My second campervan was a VW T5. I might buy another one, I might go for something different, but I would want to ask some much harder questions this time. After all, I’m not buying something to drive to work, this is going to go on adventures.
1. You really do need the service history.
The Volkswagen Transporter is a fine piece of German engineering. In 2020, the T5 model is like a figure skater in her late twenties: Old enough that things aren’t working like new any more but not old enough that she needs a hip replacement yet. Still beautiful to look at but it’s hit-or-miss as to whether she’ll ever qualify for the Olympics again. Before anyone thinks I’m attacking figure skaters, I’ll remind you I used to be one.
I used to be of the opinion that service history was a waste of time and that only pedants read through it before buying a car, and that I could learn a lot more from getting underneath a vehicle and looking at the state of things, starting the engine and listening to it, and feeling how the vehicle drives, than from reading some stuffy pieces of paper. Let me drive it already! However, that might be true when it comes to an idiot-proof car like a Vauxhall Corsa model B, but for bigger engines and longer journeys, you need to check the service history.
You need documented proof that the VW T5 got its check ups on time, because there’s a lot that can go wrong and some vanlifers care more about aesthetics than whether they should fix the squeaks and rattles. After ten or fifteen years, that kind of inadvertent neglect can take its toll in all sorts of weird and common places.
When was the timing belt last changed? Has the engine ever needed major work?
2. You need to know the annual mileage.
If the service history is complete, this should be easy. If not, you will need some other way of finding this out. Low mileage is not always better. It’s not good for an engine to drive it less than five hundred miles a year. And it’s a problem I’ve seen in a lot of campervans I have walked away from buying over the past 15 months.
3. You need to know where it’s been kept
This might seem silly, but think about it. A car that’s been kept in a garage out of the rain, snow and local youth is far less likely to have rust under the body, issues with the fuel line or handbrake cable, dents and scratches on the panels (which can cause rust), or sun damage to the dashboard. The same goes for a van. If it lives in a garage, you have a lot longer before you would need to do any welding. Extensive rust is an MOT fail.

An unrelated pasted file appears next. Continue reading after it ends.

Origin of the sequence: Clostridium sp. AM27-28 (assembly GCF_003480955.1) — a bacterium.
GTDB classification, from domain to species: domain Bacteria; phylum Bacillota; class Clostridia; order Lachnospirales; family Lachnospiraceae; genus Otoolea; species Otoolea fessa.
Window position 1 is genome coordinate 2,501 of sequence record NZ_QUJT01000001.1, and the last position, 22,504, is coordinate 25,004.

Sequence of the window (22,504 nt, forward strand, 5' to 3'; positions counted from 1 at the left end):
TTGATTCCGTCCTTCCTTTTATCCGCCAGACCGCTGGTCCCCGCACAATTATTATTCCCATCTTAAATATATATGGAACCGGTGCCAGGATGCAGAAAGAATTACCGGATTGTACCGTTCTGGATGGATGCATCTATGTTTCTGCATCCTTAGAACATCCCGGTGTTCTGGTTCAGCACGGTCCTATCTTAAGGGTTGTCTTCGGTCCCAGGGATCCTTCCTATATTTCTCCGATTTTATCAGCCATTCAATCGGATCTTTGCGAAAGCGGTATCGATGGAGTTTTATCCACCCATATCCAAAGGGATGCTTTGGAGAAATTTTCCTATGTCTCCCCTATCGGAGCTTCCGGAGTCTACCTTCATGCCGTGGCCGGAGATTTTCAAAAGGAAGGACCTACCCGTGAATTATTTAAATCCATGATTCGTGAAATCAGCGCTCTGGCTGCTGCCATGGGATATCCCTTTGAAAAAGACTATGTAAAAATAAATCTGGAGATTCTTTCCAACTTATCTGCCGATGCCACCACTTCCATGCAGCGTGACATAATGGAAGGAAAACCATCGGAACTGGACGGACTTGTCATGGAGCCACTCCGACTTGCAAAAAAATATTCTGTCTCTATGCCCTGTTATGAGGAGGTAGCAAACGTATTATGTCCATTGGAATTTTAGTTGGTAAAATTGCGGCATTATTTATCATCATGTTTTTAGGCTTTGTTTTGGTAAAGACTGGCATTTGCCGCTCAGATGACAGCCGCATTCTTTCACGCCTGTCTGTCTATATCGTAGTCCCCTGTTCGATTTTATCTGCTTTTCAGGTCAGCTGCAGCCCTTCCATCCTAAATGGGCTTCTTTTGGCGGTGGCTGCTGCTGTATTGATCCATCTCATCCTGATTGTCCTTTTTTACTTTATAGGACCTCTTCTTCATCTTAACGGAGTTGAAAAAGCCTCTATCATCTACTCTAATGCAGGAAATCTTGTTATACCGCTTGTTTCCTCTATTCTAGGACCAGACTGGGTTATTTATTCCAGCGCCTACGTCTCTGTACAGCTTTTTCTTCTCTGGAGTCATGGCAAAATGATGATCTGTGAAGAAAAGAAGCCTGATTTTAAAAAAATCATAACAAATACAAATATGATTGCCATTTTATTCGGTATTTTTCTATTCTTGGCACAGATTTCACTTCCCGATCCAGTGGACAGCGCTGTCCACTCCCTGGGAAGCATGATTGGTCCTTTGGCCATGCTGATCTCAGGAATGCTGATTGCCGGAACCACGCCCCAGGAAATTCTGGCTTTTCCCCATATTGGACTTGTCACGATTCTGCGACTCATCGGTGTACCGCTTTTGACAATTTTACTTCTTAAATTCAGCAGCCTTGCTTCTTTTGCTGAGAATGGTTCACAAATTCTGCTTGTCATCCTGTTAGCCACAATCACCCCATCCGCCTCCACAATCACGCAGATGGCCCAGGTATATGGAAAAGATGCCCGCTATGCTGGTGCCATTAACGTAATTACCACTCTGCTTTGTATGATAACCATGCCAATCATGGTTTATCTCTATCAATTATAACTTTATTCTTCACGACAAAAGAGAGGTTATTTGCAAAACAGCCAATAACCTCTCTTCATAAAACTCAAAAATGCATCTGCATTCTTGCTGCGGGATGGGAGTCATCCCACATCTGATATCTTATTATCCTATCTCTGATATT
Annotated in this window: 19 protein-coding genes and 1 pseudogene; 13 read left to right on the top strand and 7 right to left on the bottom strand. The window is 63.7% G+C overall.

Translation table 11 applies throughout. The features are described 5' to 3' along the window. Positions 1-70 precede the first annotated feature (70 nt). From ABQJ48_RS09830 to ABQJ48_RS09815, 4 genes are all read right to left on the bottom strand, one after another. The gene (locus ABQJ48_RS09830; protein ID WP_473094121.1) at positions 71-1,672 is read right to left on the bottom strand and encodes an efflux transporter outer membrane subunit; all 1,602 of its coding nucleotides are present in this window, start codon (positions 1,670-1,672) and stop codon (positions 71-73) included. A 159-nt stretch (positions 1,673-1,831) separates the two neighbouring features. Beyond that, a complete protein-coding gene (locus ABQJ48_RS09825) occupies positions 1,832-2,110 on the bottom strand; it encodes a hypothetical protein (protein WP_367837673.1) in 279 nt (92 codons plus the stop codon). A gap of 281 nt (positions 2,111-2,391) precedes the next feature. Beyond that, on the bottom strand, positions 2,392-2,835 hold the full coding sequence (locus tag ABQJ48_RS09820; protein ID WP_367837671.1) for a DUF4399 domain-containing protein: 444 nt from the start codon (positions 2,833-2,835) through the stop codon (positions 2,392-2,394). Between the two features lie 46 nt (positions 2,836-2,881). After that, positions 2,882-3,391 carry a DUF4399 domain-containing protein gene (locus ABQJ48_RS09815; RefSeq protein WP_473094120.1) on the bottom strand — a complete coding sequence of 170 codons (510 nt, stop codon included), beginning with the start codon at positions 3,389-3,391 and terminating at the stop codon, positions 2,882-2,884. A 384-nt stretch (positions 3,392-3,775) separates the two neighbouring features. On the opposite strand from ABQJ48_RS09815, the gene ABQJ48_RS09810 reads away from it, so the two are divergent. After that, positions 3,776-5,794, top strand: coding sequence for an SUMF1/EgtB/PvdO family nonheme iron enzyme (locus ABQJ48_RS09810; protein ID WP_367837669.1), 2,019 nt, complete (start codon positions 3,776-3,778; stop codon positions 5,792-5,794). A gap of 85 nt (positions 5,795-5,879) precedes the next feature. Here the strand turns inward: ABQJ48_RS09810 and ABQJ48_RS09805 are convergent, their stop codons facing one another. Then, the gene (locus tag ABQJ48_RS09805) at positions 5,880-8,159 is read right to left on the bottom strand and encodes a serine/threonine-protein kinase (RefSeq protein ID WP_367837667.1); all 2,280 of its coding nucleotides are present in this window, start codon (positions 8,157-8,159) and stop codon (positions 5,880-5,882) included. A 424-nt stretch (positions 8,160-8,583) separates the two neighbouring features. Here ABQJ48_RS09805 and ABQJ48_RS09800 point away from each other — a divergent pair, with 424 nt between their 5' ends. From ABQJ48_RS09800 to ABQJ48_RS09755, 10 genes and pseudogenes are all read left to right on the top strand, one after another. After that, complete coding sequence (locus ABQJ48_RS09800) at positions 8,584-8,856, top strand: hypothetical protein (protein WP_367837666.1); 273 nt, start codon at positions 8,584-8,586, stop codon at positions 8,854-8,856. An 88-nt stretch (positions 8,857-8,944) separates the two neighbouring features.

You need to know who did the conversion
Bob Smith of Bob Smith’s Quality VW Conversions is going to do a better job than Rip-Off Steve from down the pub. Especially if you’re looking forward to vanlife with children, you absolutely need to know that the person who converted the vehicle is reputable and did a stellar job.
4. You need to know what sort of rock-n-roll bed and seats you’ve got.
They’re not all created equal. Some rock-n-roll units are not safe for passenger transport. In a crash, they can come unbolted from the floor or even shear the floor with them because they’ve been attached to a part of the vehicle that wasn’t strong enough to support the angular forces at play in a crash.
People still attach seatbelts to cheap, substandard seats, especially if they’ve done a half-arsed conversion whose only aim was to sell a clapped out old builder van with 200,000 miles on the clock for several thousand pounds more than it’s actually worth. The rock-n-roll unit should be safety-tested and should have been fitted with seatbelts when the unit was installed, by the fitting company.
If this has not happened, and you have kids, walk away from that van for the love of God because a rear-facing car seat won’t save your baby if the thing the car seat’s attached to falls apart.
5. Whether it’s registered as a van or motorhome on the v5
This is important for reasons to do with insurance, primarily, but also many music festivals don’t let you use the campervan parking unless your vehicle is registered as a camper on the V5 log book. Which would mean pitching a tent. Yesterday, I discussed the requirements for changing your campervan from a van to a motorhome on the logbook.
So there you have it, my top 5 things that I wish I’d known before buying my first T5. None of it is the sort of thing anyone likes thinking about (unless you’re James May, and maybe not even then) when buying a vehicle, but it will save you a lot of stress and even heartache in the long run.